There are several reasons for these figures. Globally, marijuana users recognize advantages to official stores. The sellers are familiar with the products, which are also quality and widely controlled. However, these shops are too often in sold out and practice higher prices than at unauthorized dealers. Also according to Statistics Canada, the average price per gram on the legal market is thus 10,23 Canadian dollars, against 5,59 CAD on the black market. A difference in price which is explained in particular by a strict and costly food safety process.

The state depends on its suppliers to produce more and supply does not yet meet demand. Toronto (Ontario), Canada's first city by size, for example, had to wait 6 months after legalization to see its first two stores dedicated to the sale of legal cannabis open.

Profits from legalizing cannabis in Canada

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Legalization of cannabis in Canada leads to the emergence of new derivatives

The government is, in people's minds, the first beneficiary of the legalization of cannabis in Canada. However, these are certainly the marketplaces which derive the main profits. The cannabis sector represented $ 500 million in investments in 2018. 5 to 10 billion dollars are expected by 2025.

Joints, the historical mode of consumption of marijuana, are far from being the only target of industrialists. A whole new range of derivative products thus appear on the market, now usual cosmetics to drinks, through the very carrier food industry. Cannabis is thus found more and more on our plates, our chocolate bars or our ice creams. These new generation products are already all the rage in the United States and are sure to spread gradually in Canada as well as in all the countries loosening their laws.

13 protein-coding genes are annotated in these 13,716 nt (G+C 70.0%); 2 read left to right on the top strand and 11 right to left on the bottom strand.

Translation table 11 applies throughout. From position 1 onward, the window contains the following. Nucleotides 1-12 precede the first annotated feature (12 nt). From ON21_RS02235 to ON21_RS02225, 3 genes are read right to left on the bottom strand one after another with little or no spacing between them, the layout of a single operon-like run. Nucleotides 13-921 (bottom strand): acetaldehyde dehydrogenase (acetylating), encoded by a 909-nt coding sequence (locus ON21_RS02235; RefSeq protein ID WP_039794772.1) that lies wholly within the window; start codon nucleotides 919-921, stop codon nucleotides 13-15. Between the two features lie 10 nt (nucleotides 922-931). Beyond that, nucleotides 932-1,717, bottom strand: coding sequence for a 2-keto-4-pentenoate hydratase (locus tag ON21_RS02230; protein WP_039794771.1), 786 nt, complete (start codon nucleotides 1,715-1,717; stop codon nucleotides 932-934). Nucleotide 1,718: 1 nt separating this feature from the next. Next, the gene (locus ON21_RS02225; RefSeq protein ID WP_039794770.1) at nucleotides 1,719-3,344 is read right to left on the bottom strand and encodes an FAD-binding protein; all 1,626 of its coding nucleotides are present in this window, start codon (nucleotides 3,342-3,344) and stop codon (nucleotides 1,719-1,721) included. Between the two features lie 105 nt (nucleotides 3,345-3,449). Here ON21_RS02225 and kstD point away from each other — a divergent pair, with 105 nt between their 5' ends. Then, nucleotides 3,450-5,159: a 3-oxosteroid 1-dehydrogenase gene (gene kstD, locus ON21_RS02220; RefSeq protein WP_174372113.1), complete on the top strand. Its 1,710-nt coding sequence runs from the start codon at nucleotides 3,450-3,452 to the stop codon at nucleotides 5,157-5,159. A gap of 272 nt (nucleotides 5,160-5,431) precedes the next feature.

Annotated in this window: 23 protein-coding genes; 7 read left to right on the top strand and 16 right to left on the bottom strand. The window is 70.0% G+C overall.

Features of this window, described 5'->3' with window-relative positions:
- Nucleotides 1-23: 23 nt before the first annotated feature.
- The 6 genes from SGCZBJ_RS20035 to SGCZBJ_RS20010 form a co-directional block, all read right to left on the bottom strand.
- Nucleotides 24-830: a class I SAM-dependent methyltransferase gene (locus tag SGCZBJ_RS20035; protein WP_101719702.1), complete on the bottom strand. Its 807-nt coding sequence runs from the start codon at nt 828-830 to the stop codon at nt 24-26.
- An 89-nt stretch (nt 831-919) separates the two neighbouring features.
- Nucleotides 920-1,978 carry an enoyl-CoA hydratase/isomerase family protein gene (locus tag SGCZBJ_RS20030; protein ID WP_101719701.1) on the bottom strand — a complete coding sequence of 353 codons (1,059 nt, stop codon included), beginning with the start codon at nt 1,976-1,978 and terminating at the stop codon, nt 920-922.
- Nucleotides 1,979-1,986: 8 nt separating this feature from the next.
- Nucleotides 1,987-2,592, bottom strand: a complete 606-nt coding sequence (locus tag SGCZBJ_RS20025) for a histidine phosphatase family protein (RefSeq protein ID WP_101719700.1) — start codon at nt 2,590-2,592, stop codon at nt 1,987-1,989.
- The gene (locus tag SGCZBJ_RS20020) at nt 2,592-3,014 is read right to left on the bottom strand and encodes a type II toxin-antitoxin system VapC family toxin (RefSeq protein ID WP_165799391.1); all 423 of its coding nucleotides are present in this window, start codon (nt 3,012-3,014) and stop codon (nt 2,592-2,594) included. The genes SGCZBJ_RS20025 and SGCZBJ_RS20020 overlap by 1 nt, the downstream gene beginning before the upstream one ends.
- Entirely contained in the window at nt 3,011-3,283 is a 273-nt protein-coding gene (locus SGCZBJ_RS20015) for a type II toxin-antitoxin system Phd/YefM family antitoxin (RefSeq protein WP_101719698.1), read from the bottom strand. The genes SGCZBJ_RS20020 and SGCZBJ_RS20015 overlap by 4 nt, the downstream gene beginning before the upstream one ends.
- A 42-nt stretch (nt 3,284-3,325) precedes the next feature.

Effects of decriminalization on crime and security

Cannabis use may be legal in Canada, but the cannabis sector continues to be strictly framed by law. Canadian government thus relies on a strict legal framework, detailing in particular the differences between provinces and territories, as well as the legislative provisions relating to driving.

special police units have been trained in driver screening. Right now, no significant increase in cannabis crimes has however been noted. Legalization would only have attracted 4% of new consumers.

On the legal side, prison terms can now go up to 14 years for traffickers, compared to 3 years before decriminalization. Consequently, the risks for certain dealers are now too high to assume in relation to the profits. Theincreased penalties, associated with the fear of seeing their business collapse with the development of the legal market, therefore encourages them to turn to other products. Their health effects are much more dangerous, however. This is particularly the case with cocaine.

Only the future will allow us to draw conclusions on the effects of the legalization of cannabis in Canada. However, if crime and consumption have not increased significantly, the heavy sanctions now inflicted on traffickers could confirm a first perverse effect.